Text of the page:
Does Asymmetric Information in Residential Rental Markets Lead to an Energy Efficiency Gap?


Dec. 12, 2013

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Erica Meyers, University of California, Berkeley

This paper explores whether there are energy cost information asymmetries between landlords and tenants. If tenants are uninformed about energy costs, landlords cannot capitalize energy efficiency investments into higher rents, leading to under-investment. I exploit variation in energy costs in the form of relative heating fuel price changes in the northeastern United States where some units heat with oil and some units heat with natural gas. I find that changes in energy costs are capitalized into rents when landlords pay for energy, suggesting landlords are informed about their costs. In contrast, when tenants pay for energy, I cannot reject zero capitalization, which implies tenants lack information. Turnover, owner occupancy rates, and energy efficiency investments are also different between the two payment regimes in ways consistent with asymmetric information.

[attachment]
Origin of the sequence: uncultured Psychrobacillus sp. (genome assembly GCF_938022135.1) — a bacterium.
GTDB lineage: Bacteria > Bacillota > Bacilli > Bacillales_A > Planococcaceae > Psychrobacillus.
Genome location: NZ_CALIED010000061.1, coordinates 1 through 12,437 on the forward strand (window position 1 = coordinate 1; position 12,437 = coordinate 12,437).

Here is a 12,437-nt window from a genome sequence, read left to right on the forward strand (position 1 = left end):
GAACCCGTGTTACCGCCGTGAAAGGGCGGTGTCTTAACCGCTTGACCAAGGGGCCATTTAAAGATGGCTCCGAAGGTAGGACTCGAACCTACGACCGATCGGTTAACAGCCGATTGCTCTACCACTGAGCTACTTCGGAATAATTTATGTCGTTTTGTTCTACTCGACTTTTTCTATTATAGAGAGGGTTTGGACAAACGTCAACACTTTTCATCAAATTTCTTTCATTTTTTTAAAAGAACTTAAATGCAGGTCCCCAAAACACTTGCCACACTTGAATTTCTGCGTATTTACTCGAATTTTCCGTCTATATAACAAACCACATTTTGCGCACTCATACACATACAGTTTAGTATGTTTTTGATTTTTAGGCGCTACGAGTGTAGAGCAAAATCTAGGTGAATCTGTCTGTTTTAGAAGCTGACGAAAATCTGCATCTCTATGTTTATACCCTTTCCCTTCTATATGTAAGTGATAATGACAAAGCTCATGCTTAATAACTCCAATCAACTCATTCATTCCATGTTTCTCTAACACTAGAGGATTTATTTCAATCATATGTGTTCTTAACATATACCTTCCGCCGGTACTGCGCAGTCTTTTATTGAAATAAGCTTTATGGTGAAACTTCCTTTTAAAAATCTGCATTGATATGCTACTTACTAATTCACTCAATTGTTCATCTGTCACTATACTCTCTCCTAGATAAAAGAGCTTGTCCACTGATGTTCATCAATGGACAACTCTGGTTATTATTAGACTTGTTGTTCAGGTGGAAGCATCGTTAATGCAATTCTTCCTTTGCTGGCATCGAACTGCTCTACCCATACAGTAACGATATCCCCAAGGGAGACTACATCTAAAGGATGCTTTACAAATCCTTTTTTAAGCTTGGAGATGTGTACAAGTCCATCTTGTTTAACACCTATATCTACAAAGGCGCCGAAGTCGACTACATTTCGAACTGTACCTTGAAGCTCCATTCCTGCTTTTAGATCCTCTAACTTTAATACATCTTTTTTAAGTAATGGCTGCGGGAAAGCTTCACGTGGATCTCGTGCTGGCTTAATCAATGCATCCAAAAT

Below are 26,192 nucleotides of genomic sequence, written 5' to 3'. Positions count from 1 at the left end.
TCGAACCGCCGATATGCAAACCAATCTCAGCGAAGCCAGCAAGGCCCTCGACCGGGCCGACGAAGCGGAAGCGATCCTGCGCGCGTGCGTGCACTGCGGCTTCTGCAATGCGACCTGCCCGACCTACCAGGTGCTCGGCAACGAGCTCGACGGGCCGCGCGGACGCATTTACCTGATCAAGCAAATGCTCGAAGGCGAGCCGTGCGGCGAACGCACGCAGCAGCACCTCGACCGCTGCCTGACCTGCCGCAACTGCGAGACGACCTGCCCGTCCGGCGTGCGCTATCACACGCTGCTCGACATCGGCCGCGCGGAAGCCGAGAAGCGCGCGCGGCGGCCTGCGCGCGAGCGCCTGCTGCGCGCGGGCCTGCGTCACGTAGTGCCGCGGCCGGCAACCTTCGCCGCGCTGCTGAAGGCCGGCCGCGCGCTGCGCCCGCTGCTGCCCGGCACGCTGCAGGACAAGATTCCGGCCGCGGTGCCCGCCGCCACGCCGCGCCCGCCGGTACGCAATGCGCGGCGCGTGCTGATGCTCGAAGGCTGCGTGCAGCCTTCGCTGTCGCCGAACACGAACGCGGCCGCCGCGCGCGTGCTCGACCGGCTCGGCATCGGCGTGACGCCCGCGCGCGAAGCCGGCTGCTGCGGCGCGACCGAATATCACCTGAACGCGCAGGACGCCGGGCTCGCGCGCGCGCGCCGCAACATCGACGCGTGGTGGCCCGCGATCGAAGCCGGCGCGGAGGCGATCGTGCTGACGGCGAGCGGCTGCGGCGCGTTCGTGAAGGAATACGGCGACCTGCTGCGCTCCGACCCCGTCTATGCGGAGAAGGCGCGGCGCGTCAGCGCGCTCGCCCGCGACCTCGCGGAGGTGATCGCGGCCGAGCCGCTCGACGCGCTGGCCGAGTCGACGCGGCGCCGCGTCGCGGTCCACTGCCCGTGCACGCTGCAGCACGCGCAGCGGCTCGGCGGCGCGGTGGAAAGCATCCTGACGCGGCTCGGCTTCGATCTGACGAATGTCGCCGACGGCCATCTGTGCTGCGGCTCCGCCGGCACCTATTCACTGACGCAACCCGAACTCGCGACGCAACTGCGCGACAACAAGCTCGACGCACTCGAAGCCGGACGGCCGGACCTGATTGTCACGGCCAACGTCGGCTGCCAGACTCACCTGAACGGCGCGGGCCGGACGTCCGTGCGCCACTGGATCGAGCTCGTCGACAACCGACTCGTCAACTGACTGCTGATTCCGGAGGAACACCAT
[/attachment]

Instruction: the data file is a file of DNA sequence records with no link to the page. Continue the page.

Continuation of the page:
Thursday, December 12, 2013
12:00 - 1:30 p.m. A light lunch will be provided.

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